Tyrone Wheatley Sr.: “You know what, mom started this whole process off – you know how moms are, ‘hey, that’s my baby, I’m going to be in this thing thick and thin’; so I told her, I said ‘ok, listen, you’re going to go to the first two or three camps, go on the visits’, and now she doesn’t want to go anymore. She said ‘hey, you guys handle it, I trust you guys’, so mom really just wants what’s best for him, and she started off big and bad, selling a bunch of wolf tickets, but mom right now is kind of one of those deals like, ‘hey, he understands what’s going on’. Surprisingly, he’s matured, and he’s caught a grasp of this recruiting game, so he has a plan, he knows what he wants, he knows what he’s looking for, and so we kind of really feed off of him.”
Sam Webb: Give me an idea, because I know that you try to set up some structure and let him operate within that structure. As you laid it out, what’s kind of the game plan moving forward… camps, campus visits? What do you have in line for him, say for the next half year, year or so?
Tyrone Wheatley Sr.: “Well, we’ve done the camps so far right now. Like I said, just for him to get out, because what he needs to understand is competition is not just regional, it’s not local, it’s national. So basically what I wanted to do this year was just get him out and let him see the other tight ends, and let him see what the offensive line looks like, see what the defensive ends look like, just so he can get a picture of that. Not so much to compete, but just to see what it looks like, and see what the upper echelon of talent looks like. Next year, if he wants to go to camps, he can do it. If he wants to do the Rival camps, he can do those, but right now I just want to give him a chance to see those things, and also let coaches see him. Now that that’s happened, he has what he wants, he’s kind of – I wouldn’t say in the driver’s seat right now, but hey, do you need to do another camp? No, you don’t, so it’s up to him, really.”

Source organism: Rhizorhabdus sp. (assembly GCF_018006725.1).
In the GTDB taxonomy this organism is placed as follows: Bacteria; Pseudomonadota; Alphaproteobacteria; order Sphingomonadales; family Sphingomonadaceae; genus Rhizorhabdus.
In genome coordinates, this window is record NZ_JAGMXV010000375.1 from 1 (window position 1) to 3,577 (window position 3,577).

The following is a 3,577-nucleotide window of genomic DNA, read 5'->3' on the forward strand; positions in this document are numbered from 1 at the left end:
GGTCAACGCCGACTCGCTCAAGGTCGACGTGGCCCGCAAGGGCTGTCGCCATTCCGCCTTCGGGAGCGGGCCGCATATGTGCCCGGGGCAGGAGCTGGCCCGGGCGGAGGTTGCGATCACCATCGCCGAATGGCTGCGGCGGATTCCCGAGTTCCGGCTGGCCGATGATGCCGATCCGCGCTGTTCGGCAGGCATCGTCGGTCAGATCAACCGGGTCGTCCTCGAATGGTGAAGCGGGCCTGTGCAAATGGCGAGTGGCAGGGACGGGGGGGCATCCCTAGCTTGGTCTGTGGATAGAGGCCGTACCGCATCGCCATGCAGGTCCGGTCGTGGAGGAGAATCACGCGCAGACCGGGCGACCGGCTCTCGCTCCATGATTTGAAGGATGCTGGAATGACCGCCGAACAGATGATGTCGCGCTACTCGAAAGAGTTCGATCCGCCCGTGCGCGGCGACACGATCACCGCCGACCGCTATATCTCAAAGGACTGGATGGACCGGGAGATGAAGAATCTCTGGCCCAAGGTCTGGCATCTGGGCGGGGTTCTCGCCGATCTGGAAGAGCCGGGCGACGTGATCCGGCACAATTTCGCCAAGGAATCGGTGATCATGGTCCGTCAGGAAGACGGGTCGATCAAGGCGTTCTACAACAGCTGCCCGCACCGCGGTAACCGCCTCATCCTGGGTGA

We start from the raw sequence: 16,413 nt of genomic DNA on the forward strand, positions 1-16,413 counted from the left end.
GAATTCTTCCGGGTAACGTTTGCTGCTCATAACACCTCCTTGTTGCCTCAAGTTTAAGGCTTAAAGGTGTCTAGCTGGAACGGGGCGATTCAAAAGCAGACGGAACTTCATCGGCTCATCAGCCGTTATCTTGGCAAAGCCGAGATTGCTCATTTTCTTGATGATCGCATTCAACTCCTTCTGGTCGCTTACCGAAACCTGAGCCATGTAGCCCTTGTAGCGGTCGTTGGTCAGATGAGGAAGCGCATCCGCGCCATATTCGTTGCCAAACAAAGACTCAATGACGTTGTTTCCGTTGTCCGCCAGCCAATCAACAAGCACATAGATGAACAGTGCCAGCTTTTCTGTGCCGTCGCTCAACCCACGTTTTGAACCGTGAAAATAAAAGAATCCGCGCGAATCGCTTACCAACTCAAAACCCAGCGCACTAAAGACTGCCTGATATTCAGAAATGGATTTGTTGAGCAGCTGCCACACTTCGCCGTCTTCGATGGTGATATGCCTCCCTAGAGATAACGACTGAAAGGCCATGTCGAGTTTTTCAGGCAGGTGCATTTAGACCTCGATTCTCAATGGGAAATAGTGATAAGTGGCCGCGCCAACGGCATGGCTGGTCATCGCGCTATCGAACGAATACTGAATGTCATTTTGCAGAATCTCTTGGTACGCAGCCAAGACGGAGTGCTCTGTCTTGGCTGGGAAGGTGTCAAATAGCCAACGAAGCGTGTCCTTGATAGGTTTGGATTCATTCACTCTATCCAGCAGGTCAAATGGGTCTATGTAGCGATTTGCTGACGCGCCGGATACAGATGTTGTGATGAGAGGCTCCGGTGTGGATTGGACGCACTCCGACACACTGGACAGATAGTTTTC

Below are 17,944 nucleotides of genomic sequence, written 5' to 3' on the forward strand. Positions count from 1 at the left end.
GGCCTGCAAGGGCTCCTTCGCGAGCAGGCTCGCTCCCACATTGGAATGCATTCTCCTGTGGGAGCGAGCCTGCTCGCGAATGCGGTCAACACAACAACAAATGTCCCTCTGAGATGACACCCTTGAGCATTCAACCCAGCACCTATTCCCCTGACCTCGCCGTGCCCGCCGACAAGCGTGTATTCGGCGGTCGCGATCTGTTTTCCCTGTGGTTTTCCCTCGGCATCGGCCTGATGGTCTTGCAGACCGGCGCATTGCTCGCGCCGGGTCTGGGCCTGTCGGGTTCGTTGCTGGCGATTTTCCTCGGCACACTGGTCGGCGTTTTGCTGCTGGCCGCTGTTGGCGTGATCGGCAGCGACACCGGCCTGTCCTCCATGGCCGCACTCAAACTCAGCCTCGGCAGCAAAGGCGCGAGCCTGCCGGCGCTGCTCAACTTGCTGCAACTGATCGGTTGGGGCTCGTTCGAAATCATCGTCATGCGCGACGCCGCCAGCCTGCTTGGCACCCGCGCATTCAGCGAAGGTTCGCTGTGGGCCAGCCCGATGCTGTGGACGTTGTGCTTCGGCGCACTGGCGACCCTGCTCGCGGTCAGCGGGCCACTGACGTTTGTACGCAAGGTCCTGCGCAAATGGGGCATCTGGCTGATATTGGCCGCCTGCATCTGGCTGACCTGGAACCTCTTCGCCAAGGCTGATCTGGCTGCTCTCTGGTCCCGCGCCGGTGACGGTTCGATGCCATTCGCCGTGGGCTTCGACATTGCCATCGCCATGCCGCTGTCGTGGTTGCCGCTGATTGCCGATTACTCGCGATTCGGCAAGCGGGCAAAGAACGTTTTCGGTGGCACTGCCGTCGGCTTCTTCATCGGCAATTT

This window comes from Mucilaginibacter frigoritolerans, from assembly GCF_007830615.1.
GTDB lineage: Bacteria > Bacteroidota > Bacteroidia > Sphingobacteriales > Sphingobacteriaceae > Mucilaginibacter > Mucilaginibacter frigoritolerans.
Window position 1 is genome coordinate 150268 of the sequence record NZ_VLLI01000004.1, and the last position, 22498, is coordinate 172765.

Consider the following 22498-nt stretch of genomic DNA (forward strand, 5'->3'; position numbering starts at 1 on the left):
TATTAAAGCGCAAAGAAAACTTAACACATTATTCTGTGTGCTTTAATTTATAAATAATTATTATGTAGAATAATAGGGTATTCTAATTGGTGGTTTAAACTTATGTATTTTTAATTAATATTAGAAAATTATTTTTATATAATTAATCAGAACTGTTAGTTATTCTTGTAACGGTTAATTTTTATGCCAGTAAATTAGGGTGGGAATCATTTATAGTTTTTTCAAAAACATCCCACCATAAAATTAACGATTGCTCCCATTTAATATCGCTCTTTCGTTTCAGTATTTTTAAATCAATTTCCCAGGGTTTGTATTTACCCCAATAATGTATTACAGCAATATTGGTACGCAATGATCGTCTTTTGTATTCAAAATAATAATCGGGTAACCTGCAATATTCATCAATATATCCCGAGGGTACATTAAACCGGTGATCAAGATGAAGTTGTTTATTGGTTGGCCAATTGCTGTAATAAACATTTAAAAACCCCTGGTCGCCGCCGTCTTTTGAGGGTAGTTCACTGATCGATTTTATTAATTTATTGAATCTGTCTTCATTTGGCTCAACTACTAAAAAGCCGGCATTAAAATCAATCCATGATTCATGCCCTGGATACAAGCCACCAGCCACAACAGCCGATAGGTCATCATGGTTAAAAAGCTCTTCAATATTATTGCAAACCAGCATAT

Sam Webb: So how much do you hear from Fred Jackson? How much do you hear from Brady Hoke?
Tyrone Wheatley Sr.: “You know what, I’m going to tell you the honest to goodness truth. They don’t abuse the relationship, and I respect that, and for Michigan men, you expect nothing but the best; classy individuals, great guys, utmost character, especially exemplary of a Michigan man. They don’t abuse the relationship; they recruit TJ and only TJ. They don’t recruit me; they don’t come after me. So once again, hats off to big blue.”
Sam Webb: Is that joke principle still in effect, that every sort of (Michigan) joke that you give to your son is 10% truth?
Tyrone Wheatley Sr.: “Hey, it’s still in effect now. It’s still in effect. Like I say, at the end of the day, he understands and knows where my heart and my allegiance is, and with that being said, I have to tread water really closely, because it’s one of those things where if I push too hard, I might turn him off, so it’s kind of one of things, I stay back, and as we say, I lay in the cut, I try to be invisible. Like I said, every once in a while, I cast a shadow of ‘M’ over, but also to give everybody else that’s recruiting him a fair chance, because I don’t want that to be – I want the best school for him. Michigan man not be the best school for him, and by me pushing Michigan and people saying I’m his father, maybe push somebody away, and I would hate to do that for my son’s future and career. I don’t want to be that guy, so they’re recruiting TJ, they’re not recruiting me, and that’s what I tell guys, recruit him not me.”